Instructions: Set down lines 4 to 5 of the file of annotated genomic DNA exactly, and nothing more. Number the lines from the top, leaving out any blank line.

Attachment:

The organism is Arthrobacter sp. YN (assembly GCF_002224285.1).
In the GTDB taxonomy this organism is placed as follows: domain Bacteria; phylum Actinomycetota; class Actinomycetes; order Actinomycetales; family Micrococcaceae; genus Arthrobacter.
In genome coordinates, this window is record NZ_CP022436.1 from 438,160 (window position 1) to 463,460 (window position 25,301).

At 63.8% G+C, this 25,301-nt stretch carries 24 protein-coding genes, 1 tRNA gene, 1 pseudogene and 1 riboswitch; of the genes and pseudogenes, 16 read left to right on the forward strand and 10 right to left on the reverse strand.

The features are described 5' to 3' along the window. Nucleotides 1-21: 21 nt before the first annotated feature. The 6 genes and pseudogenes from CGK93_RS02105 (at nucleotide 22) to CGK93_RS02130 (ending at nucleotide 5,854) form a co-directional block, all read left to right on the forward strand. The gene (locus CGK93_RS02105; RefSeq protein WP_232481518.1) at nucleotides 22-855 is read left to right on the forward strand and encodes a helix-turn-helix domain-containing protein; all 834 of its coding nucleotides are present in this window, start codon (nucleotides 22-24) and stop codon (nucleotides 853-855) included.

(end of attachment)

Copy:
At 63.8% G+C, this 25,301-nt stretch carries 24 protein-coding genes, 1 tRNA gene, 1 pseudogene and 1 riboswitch; of the genes and pseudogenes, 16 read left to right on the forward strand and 10 right to left on the reverse strand.

The features are described 5' to 3' along the window. Nucleotides 1-21: 21 nt before the first annotated feature. The 6 genes and pseudogenes from CGK93_RS02105 (at nucleotide 22) to CGK93_RS02130 (ending at nucleotide 5,854) form a co-directional block, all read left to right on the forward strand. The gene (locus CGK93_RS02105; RefSeq protein WP_232481518.1) at nucleotides 22-855 is read left to right on the forward strand and encodes a helix-turn-helix domain-containing protein; all 834 of its coding nucleotides are present in this window, start codon (nucleotides 22-24) and stop codon (nucleotides 853-855) included.